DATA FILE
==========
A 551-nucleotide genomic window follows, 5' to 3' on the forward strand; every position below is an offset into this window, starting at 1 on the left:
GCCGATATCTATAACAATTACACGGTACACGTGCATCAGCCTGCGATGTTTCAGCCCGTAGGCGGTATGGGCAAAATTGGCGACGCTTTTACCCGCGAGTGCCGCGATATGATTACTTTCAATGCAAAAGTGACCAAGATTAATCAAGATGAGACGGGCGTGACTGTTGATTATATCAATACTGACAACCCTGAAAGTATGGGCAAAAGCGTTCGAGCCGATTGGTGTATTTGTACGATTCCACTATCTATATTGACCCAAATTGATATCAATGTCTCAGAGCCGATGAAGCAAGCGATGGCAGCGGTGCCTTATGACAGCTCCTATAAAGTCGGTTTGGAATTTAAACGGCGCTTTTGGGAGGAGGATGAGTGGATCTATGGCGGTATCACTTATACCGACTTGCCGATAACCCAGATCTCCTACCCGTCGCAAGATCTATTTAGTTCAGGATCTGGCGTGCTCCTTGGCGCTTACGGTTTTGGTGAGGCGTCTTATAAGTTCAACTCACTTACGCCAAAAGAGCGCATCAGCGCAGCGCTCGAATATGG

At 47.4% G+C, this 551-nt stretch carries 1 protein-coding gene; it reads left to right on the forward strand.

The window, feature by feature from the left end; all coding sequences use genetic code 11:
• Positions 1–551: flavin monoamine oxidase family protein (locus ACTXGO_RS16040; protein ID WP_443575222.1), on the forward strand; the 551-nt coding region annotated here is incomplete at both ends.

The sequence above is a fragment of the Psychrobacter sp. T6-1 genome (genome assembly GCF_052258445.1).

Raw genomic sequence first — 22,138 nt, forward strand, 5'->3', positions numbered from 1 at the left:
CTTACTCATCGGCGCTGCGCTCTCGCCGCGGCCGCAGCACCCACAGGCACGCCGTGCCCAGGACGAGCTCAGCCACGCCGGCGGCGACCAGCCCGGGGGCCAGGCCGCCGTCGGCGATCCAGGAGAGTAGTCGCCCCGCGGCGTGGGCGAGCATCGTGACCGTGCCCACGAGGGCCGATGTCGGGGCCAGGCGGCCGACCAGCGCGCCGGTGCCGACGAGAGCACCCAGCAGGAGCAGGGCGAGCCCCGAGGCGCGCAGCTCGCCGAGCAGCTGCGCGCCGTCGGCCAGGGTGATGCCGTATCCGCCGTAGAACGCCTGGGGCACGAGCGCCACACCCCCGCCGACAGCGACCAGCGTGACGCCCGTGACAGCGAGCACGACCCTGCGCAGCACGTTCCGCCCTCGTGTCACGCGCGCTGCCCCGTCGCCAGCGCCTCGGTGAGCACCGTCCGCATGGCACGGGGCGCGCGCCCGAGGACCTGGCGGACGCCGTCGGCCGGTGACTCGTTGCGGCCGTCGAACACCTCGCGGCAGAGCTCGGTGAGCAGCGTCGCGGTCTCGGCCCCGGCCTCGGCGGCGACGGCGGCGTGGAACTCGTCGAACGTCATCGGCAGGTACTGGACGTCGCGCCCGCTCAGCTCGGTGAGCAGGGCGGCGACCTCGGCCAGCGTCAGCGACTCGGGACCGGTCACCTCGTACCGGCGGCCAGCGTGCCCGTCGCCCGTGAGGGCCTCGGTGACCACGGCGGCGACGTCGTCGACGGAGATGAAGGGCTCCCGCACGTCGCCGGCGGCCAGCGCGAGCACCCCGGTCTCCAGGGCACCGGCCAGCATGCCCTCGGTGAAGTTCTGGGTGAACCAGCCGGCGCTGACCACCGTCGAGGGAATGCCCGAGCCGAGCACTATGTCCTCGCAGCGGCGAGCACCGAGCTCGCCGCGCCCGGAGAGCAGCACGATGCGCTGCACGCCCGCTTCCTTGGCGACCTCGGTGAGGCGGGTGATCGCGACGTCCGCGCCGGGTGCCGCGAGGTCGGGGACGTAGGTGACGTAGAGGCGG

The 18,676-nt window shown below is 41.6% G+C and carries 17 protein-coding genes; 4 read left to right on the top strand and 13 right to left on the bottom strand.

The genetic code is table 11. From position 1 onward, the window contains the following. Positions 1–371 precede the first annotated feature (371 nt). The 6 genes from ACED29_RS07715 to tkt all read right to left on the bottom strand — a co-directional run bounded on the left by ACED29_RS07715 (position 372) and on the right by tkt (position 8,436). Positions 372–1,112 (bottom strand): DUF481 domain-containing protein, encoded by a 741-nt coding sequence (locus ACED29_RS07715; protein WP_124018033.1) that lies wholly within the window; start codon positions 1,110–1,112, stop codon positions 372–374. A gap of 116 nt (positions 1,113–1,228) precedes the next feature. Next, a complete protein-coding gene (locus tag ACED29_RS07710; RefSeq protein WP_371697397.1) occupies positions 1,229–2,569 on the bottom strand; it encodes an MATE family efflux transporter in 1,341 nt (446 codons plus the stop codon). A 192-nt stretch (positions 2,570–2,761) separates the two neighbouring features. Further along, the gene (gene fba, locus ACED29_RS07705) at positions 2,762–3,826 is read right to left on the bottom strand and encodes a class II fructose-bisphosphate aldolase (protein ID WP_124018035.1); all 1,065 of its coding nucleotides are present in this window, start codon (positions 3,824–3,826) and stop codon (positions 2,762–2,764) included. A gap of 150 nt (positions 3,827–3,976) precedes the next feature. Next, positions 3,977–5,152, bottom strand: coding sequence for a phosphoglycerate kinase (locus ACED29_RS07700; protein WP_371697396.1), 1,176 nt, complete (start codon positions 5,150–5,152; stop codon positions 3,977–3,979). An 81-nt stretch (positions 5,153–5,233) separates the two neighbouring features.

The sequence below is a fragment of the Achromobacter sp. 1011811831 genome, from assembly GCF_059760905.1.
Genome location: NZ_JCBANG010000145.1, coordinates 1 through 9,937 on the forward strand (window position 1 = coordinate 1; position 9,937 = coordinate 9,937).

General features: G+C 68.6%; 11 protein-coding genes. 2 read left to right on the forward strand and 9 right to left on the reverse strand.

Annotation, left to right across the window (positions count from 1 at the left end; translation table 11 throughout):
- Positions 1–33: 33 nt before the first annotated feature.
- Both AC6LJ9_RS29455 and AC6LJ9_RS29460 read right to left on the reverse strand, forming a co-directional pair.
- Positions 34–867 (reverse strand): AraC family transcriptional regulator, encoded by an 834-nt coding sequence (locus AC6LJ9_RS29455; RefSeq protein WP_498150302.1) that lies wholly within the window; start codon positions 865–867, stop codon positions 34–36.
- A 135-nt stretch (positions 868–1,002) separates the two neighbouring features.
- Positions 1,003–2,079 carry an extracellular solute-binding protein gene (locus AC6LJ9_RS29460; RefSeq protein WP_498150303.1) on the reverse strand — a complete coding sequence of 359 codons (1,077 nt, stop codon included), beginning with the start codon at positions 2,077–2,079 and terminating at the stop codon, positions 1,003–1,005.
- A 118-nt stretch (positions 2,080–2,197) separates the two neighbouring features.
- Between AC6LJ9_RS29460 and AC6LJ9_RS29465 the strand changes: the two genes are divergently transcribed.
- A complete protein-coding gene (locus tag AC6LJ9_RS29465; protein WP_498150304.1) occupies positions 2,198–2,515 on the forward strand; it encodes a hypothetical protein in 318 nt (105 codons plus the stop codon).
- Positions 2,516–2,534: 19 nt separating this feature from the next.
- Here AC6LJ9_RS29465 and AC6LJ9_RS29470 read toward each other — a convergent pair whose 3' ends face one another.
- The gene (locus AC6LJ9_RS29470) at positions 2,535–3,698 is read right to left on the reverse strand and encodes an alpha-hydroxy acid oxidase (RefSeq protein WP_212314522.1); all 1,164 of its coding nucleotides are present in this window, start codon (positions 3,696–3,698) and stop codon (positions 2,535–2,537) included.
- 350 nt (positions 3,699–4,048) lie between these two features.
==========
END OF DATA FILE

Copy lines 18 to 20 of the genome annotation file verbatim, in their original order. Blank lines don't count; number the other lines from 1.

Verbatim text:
- A 135-nt stretch (positions 868–1,002) separates the two neighbouring features.
- Positions 1,003–2,079 carry an extracellular solute-binding protein gene (locus AC6LJ9_RS29460; RefSeq protein WP_498150303.1) on the reverse strand — a complete coding sequence of 359 codons (1,077 nt, stop codon included), beginning with the start codon at positions 2,077–2,079 and terminating at the stop codon, positions 1,003–1,005.
- A 118-nt stretch (positions 2,080–2,197) separates the two neighbouring features.